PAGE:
The new warning appears before classic Disney movies such as Dumbo, Peter Pan, and more
Back in November when Disney+ launched, the streaming service notably paired its classic films, like Dumbo, The Aristocats, The Jungle Book, and Lady and the Tramp, with disclaimers in the movie’s plot descriptions that addressed the outdated cultural depictions (read: racism) featured in their films spanning as far back as the 1940s. Well now, nearly one year later, Disney+ has updated — and strengthened — its messaging with a new, lengthier content advisory warning.
Before the aforementioned films, a content advisory warning now appears, stating in part, “This program includes negative depictions and/or mistreatment of people or cultures.”
“These stereotypes were wrong then and are wrong now,” the advisory continues. “Rather than remove this content, we want to acknowledge its harmful impact, learn from it and spark conversation to create a more inclusive future together. Disney is committed to creating stories with inspirational and aspirational themes that reflect the rich diversity of the human experience around the globe. To learn more about how stories have impacted society, please visit www.disney.com/StoriesMatter.”
For comparison, the disclaimer previously read: “This program is presented as originally created. It may contain outdated cultural depictions.”
Walt Disney Company adds on their website that they’re in the process of reviewing their library and adding advisories to content that includes negative depictions or mistreatment of people or cultures.
“We also want to acknowledge that some communities have been erased or forgotten altogether, and we’re committed to giving voice to their stories as well,” Disney states, adding that, “we can’t change the past, but we can acknowledge it, learn from it and move forward together to create a tomorrow that today can only dream of.”
Films that carry the warning include Aristocats (1970), which feature a cat “depicted as a racist caricature of East Asian peoples with exaggerated stereotypical traits such as slanted eyes and buck teeth”;
Peter Pan (1953), which portrays Native people in a stereotypical manner “that reflects neither the diversity of Native peoples nor their authentic cultural traditions”;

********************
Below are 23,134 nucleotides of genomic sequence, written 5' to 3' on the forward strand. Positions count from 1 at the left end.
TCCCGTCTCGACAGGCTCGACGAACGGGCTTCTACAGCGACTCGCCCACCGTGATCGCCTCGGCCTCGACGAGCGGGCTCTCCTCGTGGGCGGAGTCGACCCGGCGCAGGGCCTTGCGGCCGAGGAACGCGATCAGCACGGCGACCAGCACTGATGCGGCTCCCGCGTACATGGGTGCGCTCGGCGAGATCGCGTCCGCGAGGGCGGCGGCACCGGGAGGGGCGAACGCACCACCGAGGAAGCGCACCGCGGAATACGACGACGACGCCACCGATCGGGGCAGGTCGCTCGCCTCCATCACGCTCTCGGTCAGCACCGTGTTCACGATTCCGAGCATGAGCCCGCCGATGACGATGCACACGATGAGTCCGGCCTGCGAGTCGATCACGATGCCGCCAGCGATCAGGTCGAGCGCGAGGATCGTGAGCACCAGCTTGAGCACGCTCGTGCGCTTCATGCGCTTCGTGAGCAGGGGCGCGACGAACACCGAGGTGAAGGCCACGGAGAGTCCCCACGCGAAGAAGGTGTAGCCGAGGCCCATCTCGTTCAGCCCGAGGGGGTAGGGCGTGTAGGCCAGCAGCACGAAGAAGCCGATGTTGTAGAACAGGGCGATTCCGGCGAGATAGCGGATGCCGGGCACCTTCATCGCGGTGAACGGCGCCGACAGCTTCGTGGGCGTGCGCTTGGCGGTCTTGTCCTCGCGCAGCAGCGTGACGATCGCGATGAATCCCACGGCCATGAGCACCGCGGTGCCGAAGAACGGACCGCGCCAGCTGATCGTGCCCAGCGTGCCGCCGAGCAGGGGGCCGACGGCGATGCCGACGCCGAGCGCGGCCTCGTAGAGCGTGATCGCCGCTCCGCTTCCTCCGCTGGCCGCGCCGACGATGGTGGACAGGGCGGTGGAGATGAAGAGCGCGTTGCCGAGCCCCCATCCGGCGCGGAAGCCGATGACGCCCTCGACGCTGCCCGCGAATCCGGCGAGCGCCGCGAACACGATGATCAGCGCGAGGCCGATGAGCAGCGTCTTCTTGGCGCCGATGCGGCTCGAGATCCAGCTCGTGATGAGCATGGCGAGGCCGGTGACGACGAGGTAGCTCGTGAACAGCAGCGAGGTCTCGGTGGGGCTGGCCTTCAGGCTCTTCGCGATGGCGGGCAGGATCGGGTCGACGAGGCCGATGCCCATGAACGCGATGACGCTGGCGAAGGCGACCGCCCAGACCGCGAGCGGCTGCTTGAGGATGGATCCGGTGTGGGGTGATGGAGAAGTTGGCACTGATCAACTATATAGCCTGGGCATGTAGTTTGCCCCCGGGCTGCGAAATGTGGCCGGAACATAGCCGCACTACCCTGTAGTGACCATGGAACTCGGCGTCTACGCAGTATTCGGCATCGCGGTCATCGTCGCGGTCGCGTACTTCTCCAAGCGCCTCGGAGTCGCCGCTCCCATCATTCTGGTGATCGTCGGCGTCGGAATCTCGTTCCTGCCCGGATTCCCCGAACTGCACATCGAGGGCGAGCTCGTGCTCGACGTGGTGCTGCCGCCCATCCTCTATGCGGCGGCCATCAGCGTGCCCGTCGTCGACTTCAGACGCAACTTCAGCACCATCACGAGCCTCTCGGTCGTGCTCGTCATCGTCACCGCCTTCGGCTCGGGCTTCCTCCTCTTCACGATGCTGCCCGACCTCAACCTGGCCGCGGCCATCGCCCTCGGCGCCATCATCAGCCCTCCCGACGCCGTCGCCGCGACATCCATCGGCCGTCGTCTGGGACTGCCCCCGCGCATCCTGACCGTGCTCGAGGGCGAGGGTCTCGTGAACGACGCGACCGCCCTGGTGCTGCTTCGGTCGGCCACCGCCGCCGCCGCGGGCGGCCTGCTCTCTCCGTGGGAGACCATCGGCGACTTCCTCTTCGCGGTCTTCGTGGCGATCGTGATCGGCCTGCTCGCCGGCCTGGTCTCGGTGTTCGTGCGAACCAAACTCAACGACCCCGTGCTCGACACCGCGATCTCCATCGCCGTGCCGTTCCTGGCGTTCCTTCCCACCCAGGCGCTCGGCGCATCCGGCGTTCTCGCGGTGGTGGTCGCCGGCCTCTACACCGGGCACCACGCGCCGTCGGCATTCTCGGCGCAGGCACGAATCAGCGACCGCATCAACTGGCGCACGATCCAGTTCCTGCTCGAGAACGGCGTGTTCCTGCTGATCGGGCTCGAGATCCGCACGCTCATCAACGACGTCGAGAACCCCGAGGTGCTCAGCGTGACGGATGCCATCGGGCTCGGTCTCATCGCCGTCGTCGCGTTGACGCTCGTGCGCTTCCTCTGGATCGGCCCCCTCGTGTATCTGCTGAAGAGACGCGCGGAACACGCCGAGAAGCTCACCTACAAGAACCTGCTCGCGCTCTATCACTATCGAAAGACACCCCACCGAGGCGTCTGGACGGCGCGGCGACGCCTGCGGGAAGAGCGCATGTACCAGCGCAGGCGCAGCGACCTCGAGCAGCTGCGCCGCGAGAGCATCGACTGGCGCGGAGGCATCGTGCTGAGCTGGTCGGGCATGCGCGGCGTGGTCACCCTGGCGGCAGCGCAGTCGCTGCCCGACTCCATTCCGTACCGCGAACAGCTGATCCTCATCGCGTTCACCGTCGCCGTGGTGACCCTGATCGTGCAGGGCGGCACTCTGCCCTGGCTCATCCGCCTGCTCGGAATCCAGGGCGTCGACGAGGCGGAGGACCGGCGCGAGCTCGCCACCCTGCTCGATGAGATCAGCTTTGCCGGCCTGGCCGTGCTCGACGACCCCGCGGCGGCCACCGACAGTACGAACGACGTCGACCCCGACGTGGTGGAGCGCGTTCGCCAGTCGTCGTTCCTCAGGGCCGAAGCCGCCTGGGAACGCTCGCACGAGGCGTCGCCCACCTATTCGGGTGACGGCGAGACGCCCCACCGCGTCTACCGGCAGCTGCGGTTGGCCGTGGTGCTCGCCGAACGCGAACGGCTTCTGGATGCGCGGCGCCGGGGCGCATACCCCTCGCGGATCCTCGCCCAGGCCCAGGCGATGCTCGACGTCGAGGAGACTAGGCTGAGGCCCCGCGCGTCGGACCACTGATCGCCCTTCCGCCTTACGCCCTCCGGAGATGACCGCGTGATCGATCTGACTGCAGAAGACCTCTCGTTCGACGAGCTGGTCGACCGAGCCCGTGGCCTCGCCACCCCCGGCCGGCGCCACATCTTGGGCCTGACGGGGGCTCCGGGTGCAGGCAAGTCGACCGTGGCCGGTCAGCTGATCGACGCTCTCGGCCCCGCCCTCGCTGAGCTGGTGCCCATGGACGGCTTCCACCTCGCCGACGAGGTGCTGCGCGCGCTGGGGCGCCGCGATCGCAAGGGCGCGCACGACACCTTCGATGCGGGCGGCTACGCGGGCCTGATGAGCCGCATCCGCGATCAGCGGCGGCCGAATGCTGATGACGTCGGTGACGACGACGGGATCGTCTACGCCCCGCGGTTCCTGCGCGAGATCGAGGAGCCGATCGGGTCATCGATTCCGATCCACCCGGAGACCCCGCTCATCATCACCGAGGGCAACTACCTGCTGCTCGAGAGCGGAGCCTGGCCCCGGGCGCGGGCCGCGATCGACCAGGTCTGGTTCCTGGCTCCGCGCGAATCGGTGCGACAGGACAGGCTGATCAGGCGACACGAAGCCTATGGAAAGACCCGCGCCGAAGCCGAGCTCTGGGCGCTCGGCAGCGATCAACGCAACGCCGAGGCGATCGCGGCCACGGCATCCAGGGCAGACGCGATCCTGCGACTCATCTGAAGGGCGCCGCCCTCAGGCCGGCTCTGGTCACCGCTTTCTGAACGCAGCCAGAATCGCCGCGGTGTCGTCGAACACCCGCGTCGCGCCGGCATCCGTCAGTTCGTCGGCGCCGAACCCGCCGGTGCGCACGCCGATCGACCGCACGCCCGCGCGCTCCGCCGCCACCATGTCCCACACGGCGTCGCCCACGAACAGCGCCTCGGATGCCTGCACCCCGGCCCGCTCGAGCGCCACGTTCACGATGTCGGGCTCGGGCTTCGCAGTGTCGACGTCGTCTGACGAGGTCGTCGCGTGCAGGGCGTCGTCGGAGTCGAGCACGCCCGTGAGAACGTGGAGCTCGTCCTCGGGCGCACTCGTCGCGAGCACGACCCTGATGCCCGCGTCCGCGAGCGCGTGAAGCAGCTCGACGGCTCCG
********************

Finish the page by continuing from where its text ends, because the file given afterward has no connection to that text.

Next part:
Swiss Family Robinson (1960), which features pirates that present a “singular and racist representation of Asian and Middle Eastern peoples”;
and Dumbo (1941), which pays homage to racist minstrel shows, offensive lyrics, and much more.
Lady the Tramp (1955) also kicks off with the warning, thanks to the film’s anti-Asian stereotypes. Same goes for the Jungle Book (1968), which has been criticized for featuring a character (King Louie) that depicts a racist caricature of African-Americans.
Disney worked with an advisory council consisting of GLAAD, the African American Film Critics Association, Coalition of Asian Pacifics in Entertainment, IllumiNative, National Association of Latino Independent Producers, and RespectAbility, among other organizations on the new warning, which follows criticism of Disney’s initial, much briefer messaging.
For example, Michael Baran, a senior partner at the Illinois-based diversity and inclusion consulting firm InQUEST Consulting, told The Washington Post last November that Disney was not direct enough about what the warnings are referring to. He told the publication that he’d like to see Disney “use more explicit language to acknowledge that a film includes biased depictions of a certain racial group and urge viewers to talk about those representations” and that “Disney could include discussion questions online to accompany the movies.”
Looks like Disney was listening.
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